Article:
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South Wales campaigner shortlisted for RNIB See Differently Award

Margaret Rees

A woman has been shortlisted for an RNIB See Differently Award in recognition of her campaigning efforts to improve the accessibility of health information and accessible streets, using her lived experience as a catalyst for change.

Margaret Rees, 73, from Cardiff, who has retinitis pigmentosa (RP) has been shortlisted in the Campaigner of the Year category. The category is sponsored by Microsoft, and the award will recognise individuals who have shown great commitment and courage in campaigning to improve the world for blind and partially sighted people.

Margaret played a key role in RNIB Cymru’s Make it Make Sense Campaign, which called upon the Welsh Government and local health boards to make health information more accessible. She openly shared her experience with the Welsh Government and took part in patient panels and surveys to improve the accessibility of health information.

She described her experience as “very difficult” and recounts how “mortified” she felt when she missed two appointments because she was unable to read the appointment letters.

As a result of Margaret’s support of RNIB’s campaign, the Welsh Government are now working with RNIB Cymru to implement an action plan to update the All-Wales Standards for Accessible Communications and Information for People with Sensory Loss and ensure that health boards comply.

Rachel Jones, who nominated Margaret for the Campaigner of the Year See Differently Award, said: “Margaret’s insights were invaluable as she supported our work through our survey and focus groups and participated in our Patient Panel during an event hosted at the Senedd.”

Additionally, Margaret also campaigns to improve the safety and accessibility of public transport. She was recently filmed by BBC Cymru and the film was shown across Wales. Many people contacted Margaret to say it was the first time they had ever become aware of the challenges blind and partially sighted people face.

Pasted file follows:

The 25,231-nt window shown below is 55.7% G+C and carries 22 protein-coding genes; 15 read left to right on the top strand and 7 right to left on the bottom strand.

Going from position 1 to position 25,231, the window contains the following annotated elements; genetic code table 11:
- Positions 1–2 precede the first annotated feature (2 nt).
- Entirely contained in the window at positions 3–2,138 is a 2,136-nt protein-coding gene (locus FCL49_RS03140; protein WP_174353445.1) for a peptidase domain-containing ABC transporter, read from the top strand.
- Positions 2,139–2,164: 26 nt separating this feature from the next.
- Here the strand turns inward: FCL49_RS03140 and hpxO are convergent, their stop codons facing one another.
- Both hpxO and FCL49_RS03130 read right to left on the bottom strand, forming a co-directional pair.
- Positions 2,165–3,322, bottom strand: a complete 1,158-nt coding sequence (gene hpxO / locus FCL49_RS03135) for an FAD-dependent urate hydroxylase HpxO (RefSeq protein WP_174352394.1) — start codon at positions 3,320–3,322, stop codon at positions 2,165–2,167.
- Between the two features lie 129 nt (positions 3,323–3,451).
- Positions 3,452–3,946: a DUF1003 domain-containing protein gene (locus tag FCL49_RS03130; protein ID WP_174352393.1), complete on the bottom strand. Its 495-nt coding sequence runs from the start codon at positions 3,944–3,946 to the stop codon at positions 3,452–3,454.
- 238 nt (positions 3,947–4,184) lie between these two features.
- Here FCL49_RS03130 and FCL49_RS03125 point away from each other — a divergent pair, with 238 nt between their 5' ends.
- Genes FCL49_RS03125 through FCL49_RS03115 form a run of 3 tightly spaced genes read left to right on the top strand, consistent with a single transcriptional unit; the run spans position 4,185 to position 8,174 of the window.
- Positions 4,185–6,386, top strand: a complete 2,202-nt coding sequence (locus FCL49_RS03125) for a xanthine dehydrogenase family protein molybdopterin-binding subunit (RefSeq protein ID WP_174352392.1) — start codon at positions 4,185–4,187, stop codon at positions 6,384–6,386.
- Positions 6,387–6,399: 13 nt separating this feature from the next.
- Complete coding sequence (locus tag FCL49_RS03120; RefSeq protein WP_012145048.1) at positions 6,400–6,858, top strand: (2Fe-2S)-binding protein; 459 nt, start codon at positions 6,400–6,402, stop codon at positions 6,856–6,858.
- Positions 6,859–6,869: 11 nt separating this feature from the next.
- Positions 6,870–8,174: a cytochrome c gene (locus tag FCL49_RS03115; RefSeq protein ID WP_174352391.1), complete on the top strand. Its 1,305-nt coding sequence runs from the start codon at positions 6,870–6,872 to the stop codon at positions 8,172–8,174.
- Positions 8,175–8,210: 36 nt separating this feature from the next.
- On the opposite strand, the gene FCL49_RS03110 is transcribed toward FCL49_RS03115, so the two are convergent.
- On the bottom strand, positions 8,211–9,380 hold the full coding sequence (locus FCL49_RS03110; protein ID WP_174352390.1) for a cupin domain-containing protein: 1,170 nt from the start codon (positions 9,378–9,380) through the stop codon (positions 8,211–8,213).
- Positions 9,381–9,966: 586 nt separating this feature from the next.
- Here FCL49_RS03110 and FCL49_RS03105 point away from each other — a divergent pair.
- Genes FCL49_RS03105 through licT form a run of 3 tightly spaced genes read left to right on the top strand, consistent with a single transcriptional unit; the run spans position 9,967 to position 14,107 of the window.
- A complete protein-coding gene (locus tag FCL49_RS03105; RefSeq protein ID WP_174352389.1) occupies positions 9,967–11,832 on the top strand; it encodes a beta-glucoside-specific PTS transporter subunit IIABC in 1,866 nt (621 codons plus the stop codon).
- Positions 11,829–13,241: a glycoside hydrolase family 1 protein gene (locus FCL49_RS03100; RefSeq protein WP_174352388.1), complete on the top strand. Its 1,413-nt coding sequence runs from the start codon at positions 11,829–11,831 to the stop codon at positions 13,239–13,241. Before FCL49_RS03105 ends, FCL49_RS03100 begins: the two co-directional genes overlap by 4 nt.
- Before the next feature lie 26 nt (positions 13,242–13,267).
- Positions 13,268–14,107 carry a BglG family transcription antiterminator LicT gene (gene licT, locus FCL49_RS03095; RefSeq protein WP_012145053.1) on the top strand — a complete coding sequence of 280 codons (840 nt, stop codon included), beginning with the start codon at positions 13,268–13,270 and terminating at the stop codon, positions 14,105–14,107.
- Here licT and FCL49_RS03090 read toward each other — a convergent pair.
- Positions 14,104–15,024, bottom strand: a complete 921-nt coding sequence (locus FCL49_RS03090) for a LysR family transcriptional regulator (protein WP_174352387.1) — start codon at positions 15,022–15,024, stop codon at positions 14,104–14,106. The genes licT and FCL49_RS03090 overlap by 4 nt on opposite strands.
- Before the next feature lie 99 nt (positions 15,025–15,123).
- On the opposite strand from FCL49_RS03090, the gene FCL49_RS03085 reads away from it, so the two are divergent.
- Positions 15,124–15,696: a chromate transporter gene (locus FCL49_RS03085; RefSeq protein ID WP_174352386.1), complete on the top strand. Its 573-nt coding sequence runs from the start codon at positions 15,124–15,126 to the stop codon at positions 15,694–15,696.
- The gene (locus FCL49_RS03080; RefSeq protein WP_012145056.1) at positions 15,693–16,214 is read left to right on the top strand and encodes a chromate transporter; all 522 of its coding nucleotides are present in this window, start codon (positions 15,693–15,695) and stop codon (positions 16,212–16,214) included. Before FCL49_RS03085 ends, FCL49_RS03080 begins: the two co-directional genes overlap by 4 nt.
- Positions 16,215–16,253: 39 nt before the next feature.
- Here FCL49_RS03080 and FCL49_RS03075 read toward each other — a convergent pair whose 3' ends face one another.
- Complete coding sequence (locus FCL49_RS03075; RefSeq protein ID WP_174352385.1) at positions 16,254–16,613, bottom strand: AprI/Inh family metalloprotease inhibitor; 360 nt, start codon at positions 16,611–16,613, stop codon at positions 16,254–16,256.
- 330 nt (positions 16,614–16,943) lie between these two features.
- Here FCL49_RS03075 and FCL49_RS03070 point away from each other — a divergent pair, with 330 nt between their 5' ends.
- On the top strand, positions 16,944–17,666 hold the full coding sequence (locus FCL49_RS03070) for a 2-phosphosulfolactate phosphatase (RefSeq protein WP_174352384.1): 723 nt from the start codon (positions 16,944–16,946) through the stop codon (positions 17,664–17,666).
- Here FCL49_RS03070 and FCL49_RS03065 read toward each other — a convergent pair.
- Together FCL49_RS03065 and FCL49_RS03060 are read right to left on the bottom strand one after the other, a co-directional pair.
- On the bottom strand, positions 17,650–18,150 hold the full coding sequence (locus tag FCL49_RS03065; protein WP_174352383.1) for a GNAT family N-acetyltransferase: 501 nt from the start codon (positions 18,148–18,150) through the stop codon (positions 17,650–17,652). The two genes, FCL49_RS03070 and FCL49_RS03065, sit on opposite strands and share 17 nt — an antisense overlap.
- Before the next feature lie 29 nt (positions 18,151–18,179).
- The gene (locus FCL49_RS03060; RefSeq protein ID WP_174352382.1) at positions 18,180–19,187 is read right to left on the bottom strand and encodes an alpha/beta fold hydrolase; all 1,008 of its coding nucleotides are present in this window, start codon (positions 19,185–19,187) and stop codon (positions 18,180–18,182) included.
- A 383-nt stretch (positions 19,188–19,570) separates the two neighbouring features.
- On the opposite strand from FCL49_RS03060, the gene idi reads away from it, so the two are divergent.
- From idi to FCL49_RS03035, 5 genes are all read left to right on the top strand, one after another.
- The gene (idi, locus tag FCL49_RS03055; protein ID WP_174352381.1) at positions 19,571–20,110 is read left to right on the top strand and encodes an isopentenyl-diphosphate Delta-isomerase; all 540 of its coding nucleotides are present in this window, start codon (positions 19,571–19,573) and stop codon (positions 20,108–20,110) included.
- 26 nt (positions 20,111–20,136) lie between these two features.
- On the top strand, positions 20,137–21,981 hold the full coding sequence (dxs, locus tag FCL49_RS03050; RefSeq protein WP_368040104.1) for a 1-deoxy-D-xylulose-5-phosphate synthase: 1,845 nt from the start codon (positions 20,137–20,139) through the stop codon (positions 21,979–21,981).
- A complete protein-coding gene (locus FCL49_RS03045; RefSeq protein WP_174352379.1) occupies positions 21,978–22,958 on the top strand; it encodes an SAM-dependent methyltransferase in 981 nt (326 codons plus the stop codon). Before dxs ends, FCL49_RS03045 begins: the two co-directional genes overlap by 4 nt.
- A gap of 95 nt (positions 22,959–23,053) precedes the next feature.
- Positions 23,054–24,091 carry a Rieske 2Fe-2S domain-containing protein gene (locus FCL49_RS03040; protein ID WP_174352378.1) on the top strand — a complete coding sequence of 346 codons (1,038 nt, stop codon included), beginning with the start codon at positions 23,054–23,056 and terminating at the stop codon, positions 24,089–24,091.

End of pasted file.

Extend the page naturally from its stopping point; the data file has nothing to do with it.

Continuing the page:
Margaret said: “Losing my sight was very distressing. I was scared and anxious and I thought that if I’m feeling this way, there must be thousands of others out there. People with sight loss are socially isolated because they’re scared to go out and that’s wrong. I want to make sure that people like me don’t feel fear in the future.”

The RNIB See Differently Awards will bring together a host of people across the UK and aims to shine a spotlight on the excellent work happening every day across the UK to support people with sight loss. They will recognise and reward individuals and organisations taking positive action to help break down barriers and make the world a better place for blind and partially sighted people.

RNIB CEO Matt Stringer said: “The RNIB See Differently Awards will celebrate those who dedicate their time, passion, and skills to help build an inclusive world for blind and partially sighted people. Congratulations to the shortlisted national finalists, you’re all fantastic with incredibly moving stories and we wish you the best of luck.”

The RNIB See Differently Awards will recognise exceptional individuals and teams across seven categories: Campaigner of the Year, Eye Care Professional of the Year, Best Content Creator of the Year, Team of the Year, Employer of the Year, Volunteer of the Year and Design for Everyone Award.

The award winners will be announced at a ceremony which will take place at a hotel in Central London on Tuesday 21 May 2024.